Search engines such as Excite and AltaVista use web spiders, also known as robots, to create the indexes for their search databases. These robots transverse HTML trees by loading pages and following hyperlinks, and they report the text and/or meta-tag information to create search indexes. ROBOTS.TXT, a file that spiders look in for information on how the site is to be cataloged. It is a ASCII text file that sits in the document root of the server. It defines what documents and/or directories that confirming spiders are forbidden to index.
The robot exclusion protocol was introduced by Martijn Koster in 1994 to deal with problems that had been arising due to the increasing popularity of the internet and the toll web spiders were having on system resources. Some of the problems were caused by robots rapid-firing requests, that is loading pages in rapid succession. Other problems such as robots indexing information deep in directory trees, temporary information, and even accessing cgi-scripts. The robot exclusion protocol was quickly adopted by webmasters and web robot makers as a way to organize and control the indexing process.
Since then, the size of the Internet has increased dramatically and millions of people are using it. The number of web robots crawling the web is greater than before and it is more important than ever for all web sites to have a properly created and maintained ROBOTS.TXT file.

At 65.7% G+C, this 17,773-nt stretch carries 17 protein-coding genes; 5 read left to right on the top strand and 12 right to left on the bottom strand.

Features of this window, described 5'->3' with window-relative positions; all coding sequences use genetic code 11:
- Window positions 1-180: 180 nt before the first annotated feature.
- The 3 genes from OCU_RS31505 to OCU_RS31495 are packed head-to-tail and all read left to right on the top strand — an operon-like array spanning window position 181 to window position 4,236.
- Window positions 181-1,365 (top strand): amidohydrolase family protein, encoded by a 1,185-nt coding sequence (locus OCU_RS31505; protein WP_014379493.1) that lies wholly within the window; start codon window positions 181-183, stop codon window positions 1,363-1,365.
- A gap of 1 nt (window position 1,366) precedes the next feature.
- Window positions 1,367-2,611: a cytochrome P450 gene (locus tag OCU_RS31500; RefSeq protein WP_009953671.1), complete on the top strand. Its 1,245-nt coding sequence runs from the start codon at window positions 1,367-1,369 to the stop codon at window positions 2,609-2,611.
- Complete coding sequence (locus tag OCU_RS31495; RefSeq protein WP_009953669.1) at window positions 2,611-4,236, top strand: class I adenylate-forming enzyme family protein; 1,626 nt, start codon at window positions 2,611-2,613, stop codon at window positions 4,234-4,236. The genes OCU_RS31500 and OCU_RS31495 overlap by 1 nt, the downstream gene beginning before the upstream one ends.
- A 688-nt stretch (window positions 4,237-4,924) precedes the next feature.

With RoboGen you create robot exclusion files by selecting All Robots or a specific user-agent and adding documents and/or directories by entering the path names manually or by selecting them using FTP. Once all the restrictions and directives are set you can save the robots.txt file to your hard drive or upload it directly to your server.
It is important to remember that robot exclusion files are not a security measure. Some robots will simply ignore the file and others may purposely load the documents that the files marks as disallowed. This means that robot exclusion files are really only useful for controlling what appears in search engines.
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